While writing about dripping pine cones I learned that mature cones open and close many times and can do so for many years.
They do this in response to wetness — even after they release their seeds, even after they’ve fallen from the tree. In fact the open/closed status of fallen cones is a simple indication of wildfire risk because it shows the dryness of the forest floor.
So what does a wet cone look like? Can you tell which one is wet and which is dry, above?
Here’s a view of the tail end.
And here’s an overhead view.
By now you’ve probably guessed the answer so you’re ready to play Cone In A Bottle.
Put the closed cone in a bottle and wait for it to open. If you want to get the cone out, do you add water or remove it?
In honor of Western Hummer Season I’ve made a quiz with a twist. These recent hummingbird photos were all taken outside of Pennsylvania by former Pittsburghers. Some of these birds can be found in Pennsylvania, one cannot, and one of Pennsylvania’s rarities isn’t pictured here at all.
Can you identify these hummingbirds? (starting with Mystery #1 above)
Experts will know what they are. The rest of us can appreciate the beautiful photos. Don’t feel bad if you can’t identify them — I couldn’t without looking them up. Answers are in the first Comment.
Mystery Hummingbird #2:
Mystery Hummingbird #3:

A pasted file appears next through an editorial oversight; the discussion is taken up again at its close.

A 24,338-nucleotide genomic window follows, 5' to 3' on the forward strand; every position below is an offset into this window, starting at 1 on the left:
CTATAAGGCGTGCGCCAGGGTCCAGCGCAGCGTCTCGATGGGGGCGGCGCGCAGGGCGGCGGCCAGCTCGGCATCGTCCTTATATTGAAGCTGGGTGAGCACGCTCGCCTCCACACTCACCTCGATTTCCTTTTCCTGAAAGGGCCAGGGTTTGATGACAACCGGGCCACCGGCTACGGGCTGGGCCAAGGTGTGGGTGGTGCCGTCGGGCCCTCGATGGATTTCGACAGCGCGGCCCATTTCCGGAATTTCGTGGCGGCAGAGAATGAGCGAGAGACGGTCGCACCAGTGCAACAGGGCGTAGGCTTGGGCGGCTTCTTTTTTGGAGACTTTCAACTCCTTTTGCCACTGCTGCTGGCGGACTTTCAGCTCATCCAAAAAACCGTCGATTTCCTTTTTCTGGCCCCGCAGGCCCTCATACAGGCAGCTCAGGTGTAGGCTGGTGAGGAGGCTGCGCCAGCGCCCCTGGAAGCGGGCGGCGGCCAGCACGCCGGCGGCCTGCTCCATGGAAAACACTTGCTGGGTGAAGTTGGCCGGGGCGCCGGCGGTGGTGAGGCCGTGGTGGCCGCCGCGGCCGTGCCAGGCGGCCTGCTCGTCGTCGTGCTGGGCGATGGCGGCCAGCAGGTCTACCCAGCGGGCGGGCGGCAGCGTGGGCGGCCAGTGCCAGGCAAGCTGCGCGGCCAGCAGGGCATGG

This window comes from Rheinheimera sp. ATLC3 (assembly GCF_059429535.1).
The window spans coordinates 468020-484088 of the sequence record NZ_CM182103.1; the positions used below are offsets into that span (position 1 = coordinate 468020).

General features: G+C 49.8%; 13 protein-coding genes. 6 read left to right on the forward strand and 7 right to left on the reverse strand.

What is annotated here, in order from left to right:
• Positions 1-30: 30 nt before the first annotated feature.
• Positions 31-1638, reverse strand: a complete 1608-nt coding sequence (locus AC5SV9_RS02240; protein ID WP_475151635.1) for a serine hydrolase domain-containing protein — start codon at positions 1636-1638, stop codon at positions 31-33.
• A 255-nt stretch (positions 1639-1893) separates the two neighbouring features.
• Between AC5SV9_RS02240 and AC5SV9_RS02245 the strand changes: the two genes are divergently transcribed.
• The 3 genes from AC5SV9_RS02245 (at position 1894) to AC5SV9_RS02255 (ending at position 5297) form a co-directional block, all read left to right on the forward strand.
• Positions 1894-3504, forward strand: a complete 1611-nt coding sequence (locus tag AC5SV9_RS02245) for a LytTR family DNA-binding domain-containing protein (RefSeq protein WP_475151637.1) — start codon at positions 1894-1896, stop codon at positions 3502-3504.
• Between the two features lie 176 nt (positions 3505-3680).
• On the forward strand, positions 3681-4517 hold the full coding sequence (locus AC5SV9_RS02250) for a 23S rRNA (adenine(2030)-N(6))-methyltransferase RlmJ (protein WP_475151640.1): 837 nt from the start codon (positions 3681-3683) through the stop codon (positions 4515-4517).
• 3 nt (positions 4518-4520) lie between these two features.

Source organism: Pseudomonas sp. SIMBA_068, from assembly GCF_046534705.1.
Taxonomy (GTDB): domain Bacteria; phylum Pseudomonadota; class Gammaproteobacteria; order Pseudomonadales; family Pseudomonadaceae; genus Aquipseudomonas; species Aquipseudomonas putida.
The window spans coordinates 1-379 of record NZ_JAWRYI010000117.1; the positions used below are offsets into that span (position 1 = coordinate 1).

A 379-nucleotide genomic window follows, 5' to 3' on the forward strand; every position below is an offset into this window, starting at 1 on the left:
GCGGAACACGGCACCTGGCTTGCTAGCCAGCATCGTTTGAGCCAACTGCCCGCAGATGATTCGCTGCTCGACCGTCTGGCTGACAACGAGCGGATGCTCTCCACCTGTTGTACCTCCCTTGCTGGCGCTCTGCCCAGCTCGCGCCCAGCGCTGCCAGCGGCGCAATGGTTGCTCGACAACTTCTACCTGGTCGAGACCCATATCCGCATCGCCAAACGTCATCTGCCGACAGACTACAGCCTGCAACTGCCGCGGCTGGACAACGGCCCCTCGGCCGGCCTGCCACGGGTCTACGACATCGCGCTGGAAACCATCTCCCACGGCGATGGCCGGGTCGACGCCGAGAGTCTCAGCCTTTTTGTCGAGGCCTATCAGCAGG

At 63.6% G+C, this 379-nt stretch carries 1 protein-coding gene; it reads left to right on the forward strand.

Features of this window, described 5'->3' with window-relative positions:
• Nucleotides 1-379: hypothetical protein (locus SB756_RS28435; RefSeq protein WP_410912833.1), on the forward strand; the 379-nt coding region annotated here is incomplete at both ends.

Mystery Hummingbird #4:
Mystery Hummingbird #5:
Keep your hummingbird feeders full and watch for unusual birds this fall. The hint may be just a slight color difference.
After October 15, any hummer you see in Pennsylvania is a western rarity to report on PABIRDS or to Bob Mulvihill at the National Aviary (412.323.7235).
AND A QUIZ! Identify the other bird singing in the recording. His song is not normally heard in southwestern PA in the summer. The mourning dove lives year-round from Maine to Mexico, from Canada to Cuba. The other bird will give you a hint on the location of the recording.
(photo by Dori on Wikimedia Commons. Click on the image to see the original)
Every time I look at the silhouettes, I find myself trying to identify the birds. There are 26 individuals and 3 flocks in the image. How many of the silhouettes can you identify?
Tips: I’ve numbered the individuals and marked the flocks with letters below. Assume each flock is made up of the same species. Some of the 26 individuals are repeats. If you can’t identify the exact species, name the bird by group, as in “gull.”
Post your answers in the comments. Good luck!
(Inspiration for this Tenth Page is from page 10 of Ornithology by Frank B. Gill.Bird silhouettes from Vectorilla.com. Click on the image to see the original)
Can you recognize the name of a bird in a language you’ve never heard?
Last weekend I found a 2009 New York Times science quiz where you can test this skill.
The quiz is a sample from a study conducted by anthropologist Brent Berlin at the University of Georgia. In it he showed that human names for the natural world usually incorporate qualities of the organisms, so we can tell the difference between a bird name and a fish name even if we’ve never heard the language.
The questions in the study, and the quiz, present pairs of bird and fish names in a very foreign language: the Huambisa language of Peru. Brent Berlin pronounces the words in audio clips.
The original study participants correctly guessed the bird name 58% of the time. My hunch is that birders will score higher than that.
I did amazingly well, correctly choosing 9 out of 10 bird names. This photo shows the bird whose name I missed.
Can you tell if a word names a bird? Click here to take the quiz.
(photo of a male purple-throated euphonia by Dario Sanches from Wikimedia Commons. Click on the image to see the original)